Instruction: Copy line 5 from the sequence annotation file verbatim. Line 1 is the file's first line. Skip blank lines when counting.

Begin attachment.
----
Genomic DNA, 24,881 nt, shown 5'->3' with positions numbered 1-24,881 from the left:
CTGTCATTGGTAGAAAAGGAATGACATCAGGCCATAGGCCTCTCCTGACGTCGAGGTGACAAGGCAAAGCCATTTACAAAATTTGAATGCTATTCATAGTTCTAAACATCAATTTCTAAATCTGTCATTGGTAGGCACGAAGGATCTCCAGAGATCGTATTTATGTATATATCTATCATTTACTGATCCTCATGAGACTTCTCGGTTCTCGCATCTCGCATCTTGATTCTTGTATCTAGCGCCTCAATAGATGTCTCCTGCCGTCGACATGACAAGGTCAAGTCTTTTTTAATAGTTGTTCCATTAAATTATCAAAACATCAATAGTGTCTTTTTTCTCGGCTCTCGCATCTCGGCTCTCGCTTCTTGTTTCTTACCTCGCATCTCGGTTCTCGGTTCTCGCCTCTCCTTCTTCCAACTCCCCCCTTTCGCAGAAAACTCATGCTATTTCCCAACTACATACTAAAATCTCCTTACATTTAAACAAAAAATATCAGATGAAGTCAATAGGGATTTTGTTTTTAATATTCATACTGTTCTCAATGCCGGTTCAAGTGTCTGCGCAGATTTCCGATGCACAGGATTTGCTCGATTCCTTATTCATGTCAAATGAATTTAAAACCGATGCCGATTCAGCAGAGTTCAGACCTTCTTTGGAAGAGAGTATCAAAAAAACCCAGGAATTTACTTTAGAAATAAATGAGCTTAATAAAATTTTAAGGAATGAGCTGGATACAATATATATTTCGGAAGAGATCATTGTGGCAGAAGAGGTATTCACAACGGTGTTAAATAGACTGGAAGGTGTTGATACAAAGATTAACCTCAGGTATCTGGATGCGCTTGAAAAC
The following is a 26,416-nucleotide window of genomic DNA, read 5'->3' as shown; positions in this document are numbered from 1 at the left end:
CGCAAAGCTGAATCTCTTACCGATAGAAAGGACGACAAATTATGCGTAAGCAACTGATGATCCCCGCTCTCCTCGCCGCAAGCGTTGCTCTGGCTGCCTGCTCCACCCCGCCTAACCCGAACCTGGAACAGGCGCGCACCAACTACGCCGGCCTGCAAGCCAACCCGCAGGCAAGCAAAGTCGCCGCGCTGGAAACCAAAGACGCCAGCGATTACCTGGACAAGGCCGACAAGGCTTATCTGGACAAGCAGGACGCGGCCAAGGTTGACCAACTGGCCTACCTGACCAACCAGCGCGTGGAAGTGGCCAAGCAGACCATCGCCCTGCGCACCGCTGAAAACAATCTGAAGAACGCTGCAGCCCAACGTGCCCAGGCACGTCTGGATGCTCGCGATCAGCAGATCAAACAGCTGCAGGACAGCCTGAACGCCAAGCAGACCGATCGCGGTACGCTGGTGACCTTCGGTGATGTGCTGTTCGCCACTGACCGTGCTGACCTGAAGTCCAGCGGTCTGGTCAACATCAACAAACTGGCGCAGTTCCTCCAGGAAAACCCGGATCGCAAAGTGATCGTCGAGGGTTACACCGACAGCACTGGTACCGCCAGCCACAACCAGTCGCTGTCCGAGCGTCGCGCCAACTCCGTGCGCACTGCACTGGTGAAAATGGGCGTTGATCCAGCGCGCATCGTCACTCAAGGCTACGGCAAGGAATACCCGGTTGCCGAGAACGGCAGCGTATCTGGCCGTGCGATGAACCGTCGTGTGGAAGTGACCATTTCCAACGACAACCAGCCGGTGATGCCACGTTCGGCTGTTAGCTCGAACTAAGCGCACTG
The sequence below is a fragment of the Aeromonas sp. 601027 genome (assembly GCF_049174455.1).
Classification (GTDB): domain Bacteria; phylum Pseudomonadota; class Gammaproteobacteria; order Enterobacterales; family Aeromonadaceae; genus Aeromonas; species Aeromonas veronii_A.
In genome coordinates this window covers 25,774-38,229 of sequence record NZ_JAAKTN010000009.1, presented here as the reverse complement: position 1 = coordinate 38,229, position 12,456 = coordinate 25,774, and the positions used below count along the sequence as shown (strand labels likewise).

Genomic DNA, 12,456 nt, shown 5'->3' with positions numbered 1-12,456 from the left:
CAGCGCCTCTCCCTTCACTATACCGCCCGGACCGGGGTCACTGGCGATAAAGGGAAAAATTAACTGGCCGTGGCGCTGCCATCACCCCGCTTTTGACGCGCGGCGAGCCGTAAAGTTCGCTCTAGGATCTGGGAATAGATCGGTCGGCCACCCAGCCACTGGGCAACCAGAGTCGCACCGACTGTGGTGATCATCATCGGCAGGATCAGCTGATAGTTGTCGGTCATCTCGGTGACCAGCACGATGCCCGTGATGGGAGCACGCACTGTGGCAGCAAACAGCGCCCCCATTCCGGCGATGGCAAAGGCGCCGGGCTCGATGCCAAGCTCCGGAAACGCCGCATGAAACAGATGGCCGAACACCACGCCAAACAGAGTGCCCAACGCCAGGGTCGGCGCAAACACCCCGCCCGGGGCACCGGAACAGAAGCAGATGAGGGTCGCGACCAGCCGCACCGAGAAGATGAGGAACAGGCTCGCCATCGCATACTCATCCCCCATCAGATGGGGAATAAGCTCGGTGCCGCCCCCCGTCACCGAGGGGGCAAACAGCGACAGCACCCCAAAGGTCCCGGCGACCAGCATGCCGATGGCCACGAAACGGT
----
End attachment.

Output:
The sequence below is a fragment of the Aeromonas sp. 601027 genome (assembly GCF_049174455.1).